When groups are small enough they do not need any formal structure. The Invisible Hand can clap. San Diego is perhaps the best example of how a small group of individuals can grow their local party while entirely ignoring the existence of State and National Party structures. Also while saving the taxpayers in San Diego billions of dollars (I am not exaggerating) and causing the media to be respectful, at least most of the time.
Under the size of a county there is probably no need for a formal Party organization. If activists take up specific goals or projects their structure should reflect these principles but will be dictated by their own good sense.
Larger organizations need structure to be able to deal with the ongoing need to pretend we are a political party on the same footing as Democrats and Republicans et al. We aren’t. Any Libertarian worth his or her salt wants to eliminate the State as we know it.
The effect of the Maryland Bylaw change was to focus attention on the most local level. As a result, efficacious political activity began. Other areas and groups have used other forms. What works to introduce the above values is good.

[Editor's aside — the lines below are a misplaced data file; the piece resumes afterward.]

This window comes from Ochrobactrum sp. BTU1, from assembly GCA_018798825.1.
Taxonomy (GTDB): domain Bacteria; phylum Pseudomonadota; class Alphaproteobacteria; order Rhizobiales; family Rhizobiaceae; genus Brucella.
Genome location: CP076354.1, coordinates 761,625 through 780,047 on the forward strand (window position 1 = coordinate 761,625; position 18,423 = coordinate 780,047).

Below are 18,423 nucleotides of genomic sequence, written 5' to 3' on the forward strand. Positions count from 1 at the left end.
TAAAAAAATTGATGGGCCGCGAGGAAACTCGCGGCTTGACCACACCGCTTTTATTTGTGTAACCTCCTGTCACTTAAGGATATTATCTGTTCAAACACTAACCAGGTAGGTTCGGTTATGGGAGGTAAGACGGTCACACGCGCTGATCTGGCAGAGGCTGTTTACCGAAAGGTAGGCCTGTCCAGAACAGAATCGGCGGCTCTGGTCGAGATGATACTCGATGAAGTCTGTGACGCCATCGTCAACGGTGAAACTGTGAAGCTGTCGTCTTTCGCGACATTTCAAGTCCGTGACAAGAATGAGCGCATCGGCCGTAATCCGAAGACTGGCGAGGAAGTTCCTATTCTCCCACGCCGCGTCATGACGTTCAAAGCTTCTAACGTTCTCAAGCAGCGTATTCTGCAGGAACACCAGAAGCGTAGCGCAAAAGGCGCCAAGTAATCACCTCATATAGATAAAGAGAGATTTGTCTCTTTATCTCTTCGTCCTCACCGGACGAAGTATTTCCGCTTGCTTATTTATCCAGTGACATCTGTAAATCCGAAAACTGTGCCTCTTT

Where I find more examples of beneficial changes that enable activism I cite them. If I don’t know about yours, I hope you will tell me.
The second element is helping individuals and groups become more effective by adapting the Maryland Bylaws and by making successful models for action available through a web site.
Bylaws and practices that demonstrate the application of our principles can be encouraged in a variety of ways.
Since its change to a decentralist model it has move a long ways towards becoming an effective political organization that promotes functional models for the demonstration of how freedom works.
It is a good model, but it is only one of many.